Nucor research papers are written about the company and how they promote their corporate culture and innovation. Case studies on Nucor can be custom written by our expert writers in business.
Another company that promotes a corporate culture and innovation is Nucor Corporation, one of the largest steel producers in the country. In the mid-1960's the company was failing and near bankruptcy. The manager of the company's only profitable division, Ken Iverson, was asked to take over the company. He began to change the culture to stress innovation at all levels in an effort to improve efficiency and profitability. Iverson established a compensation system that rewarded people based on how much they produced. Usually in piece rate compensation plans, rates are raised as productivity increases.
Rates and Compensation of Nucor
Of course, this discourages innovation because people wind up doing more work for the same amount or even less money. Iverson took another approach:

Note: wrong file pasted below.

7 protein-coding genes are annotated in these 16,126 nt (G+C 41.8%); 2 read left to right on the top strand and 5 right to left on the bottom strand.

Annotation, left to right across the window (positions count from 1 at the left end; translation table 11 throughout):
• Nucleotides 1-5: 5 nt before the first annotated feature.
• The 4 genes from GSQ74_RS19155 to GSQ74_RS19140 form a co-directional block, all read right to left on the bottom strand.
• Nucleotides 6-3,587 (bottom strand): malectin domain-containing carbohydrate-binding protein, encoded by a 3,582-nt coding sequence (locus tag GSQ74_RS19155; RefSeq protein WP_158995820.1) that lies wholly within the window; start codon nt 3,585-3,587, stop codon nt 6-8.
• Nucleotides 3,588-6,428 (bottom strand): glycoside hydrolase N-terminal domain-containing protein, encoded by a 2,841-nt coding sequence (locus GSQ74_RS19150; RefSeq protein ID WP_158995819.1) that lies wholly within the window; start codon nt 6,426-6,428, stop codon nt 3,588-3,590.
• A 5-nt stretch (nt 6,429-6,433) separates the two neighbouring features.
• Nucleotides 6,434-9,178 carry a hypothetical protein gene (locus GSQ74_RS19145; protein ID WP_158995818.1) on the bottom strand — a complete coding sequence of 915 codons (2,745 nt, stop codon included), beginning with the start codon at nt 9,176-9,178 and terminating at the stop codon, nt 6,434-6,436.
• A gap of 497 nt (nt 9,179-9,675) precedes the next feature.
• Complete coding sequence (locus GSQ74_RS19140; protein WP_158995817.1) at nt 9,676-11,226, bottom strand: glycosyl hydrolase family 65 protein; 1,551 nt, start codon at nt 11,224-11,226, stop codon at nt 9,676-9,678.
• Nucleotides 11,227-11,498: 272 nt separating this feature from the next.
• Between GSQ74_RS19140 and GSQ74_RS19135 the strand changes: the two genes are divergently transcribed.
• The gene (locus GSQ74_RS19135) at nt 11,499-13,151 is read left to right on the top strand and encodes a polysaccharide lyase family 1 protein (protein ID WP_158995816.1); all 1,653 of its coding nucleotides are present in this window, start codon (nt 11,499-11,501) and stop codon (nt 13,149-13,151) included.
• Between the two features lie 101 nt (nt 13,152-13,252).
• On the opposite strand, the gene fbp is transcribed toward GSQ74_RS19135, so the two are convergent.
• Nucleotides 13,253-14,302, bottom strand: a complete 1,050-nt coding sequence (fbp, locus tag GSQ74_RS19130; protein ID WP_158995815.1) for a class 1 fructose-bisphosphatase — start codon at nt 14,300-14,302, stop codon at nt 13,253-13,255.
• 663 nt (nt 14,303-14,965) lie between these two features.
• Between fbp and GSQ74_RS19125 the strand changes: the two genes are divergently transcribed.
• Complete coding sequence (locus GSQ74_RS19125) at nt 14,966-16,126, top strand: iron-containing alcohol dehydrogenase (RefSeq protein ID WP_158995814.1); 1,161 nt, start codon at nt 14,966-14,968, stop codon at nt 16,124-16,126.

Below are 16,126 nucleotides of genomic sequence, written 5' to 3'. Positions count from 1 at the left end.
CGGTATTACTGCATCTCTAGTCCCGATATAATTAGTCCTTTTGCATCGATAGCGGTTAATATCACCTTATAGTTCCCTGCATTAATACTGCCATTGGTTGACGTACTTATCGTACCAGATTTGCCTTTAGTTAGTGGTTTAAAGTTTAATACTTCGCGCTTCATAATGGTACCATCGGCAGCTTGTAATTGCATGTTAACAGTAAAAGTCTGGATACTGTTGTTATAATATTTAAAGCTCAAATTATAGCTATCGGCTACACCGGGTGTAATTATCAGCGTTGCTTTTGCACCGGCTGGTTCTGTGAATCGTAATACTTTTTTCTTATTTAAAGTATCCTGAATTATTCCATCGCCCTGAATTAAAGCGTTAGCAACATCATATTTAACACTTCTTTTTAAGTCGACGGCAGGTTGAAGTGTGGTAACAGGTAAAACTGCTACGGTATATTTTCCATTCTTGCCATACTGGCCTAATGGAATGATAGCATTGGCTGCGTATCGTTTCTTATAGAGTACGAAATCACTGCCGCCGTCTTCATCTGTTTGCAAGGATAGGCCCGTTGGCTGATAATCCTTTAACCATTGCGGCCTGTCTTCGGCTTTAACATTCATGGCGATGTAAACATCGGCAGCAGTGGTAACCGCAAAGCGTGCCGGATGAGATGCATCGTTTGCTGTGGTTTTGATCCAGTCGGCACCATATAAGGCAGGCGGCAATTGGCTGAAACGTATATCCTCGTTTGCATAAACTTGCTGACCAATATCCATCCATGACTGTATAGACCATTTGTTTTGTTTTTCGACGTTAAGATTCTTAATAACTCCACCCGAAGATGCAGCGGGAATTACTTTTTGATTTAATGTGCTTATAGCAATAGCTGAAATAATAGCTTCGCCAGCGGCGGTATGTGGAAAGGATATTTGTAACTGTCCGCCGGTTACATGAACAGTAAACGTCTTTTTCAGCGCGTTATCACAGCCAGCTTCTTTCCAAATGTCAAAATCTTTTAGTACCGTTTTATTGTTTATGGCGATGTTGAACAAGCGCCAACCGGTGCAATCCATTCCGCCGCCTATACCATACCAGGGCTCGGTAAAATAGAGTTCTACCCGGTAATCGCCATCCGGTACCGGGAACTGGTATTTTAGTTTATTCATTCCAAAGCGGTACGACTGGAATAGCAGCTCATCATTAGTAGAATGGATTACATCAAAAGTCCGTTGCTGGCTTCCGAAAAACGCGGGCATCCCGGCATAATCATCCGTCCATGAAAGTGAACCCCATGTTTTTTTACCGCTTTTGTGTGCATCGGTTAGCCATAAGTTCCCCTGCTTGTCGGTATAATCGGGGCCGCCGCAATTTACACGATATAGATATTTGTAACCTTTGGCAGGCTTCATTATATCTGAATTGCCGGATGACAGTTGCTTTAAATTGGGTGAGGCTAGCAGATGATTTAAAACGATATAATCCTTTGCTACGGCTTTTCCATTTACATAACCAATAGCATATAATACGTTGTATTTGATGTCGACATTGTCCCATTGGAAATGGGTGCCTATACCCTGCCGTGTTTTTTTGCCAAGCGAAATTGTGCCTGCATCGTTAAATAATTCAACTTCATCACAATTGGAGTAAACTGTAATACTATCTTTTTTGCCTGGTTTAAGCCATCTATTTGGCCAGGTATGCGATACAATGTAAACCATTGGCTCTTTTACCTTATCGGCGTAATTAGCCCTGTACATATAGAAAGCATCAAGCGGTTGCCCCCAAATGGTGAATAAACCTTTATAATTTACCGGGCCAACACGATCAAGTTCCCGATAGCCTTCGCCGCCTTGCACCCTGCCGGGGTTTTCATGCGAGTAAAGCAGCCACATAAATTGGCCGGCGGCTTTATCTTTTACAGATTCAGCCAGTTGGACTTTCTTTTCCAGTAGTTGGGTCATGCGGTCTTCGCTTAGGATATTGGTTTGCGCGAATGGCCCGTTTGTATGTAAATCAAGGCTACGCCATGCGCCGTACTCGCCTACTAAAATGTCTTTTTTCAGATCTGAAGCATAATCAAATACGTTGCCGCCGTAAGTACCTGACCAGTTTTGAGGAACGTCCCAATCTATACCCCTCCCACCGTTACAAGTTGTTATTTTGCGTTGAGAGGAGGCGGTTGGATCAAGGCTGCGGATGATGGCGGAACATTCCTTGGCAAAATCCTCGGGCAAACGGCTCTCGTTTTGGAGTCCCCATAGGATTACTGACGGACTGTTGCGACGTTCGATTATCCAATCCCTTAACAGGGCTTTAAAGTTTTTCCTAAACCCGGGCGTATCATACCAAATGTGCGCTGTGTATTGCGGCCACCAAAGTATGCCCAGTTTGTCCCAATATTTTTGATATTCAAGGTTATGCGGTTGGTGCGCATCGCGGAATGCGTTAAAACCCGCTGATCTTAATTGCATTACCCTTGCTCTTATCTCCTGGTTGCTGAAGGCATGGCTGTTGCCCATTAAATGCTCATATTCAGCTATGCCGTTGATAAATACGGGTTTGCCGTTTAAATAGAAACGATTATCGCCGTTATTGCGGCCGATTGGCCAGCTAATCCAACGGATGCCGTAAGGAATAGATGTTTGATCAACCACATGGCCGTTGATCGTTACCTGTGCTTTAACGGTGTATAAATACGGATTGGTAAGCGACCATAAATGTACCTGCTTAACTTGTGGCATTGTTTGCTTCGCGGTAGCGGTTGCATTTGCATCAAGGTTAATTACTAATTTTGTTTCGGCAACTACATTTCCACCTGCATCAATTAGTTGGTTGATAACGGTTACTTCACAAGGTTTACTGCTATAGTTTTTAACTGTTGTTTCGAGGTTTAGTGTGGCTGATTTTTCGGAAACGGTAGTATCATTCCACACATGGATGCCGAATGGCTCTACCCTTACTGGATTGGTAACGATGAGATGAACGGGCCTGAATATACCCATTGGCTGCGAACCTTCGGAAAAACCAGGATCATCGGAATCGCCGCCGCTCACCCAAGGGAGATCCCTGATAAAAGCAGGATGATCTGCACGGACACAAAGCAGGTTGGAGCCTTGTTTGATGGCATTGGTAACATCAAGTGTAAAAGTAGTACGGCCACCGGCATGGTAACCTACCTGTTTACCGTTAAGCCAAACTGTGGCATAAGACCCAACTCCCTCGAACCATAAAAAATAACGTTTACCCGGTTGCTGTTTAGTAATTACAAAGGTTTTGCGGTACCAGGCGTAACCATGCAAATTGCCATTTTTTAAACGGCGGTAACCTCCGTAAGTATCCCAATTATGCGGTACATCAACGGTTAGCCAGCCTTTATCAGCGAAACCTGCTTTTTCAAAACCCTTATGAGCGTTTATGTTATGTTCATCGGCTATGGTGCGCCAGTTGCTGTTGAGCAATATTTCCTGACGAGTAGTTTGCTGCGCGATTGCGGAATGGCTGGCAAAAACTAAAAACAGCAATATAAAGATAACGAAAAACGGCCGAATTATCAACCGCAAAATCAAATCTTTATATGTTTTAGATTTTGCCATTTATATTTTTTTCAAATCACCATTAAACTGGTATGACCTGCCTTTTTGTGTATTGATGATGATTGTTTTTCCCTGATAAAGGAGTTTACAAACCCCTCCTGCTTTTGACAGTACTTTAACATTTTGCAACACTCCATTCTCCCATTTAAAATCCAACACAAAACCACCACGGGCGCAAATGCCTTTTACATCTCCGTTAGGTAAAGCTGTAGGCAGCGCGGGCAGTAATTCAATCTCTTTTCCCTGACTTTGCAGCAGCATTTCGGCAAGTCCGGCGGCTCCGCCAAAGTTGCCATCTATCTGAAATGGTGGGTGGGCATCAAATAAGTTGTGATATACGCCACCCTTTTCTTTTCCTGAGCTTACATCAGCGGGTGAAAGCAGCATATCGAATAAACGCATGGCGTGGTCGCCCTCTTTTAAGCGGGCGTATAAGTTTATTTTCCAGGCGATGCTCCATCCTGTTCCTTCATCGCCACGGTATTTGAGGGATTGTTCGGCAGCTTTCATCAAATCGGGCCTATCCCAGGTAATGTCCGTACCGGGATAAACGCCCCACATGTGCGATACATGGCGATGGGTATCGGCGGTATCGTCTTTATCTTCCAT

- He did not change rates as productivity increased.
- Rates were changed only when the company invested a significant amount of money in a process.
- People are free to develop and implement as many ideas as they can to improve productivity and efficiency.
The result is that each Nucor worker produces three times as much steel as his counterpart in other companies. Some employees make 200 percent or more of their base compensation rate. Furthermore, Nucor employees and managers are encouraged to take risks.
Failures and Job Terminations of Nucor
Failure is tolerated if an honest effort is made. In fact, one manager lost millions of dollars for the company when he selected a new type of blast furnace that did not work. But he was not fired. Managers at Nucor who are fired are almost always fired for failures in people management or an inability to operate in Nucor's risk-taking, autonomous, innovative culture.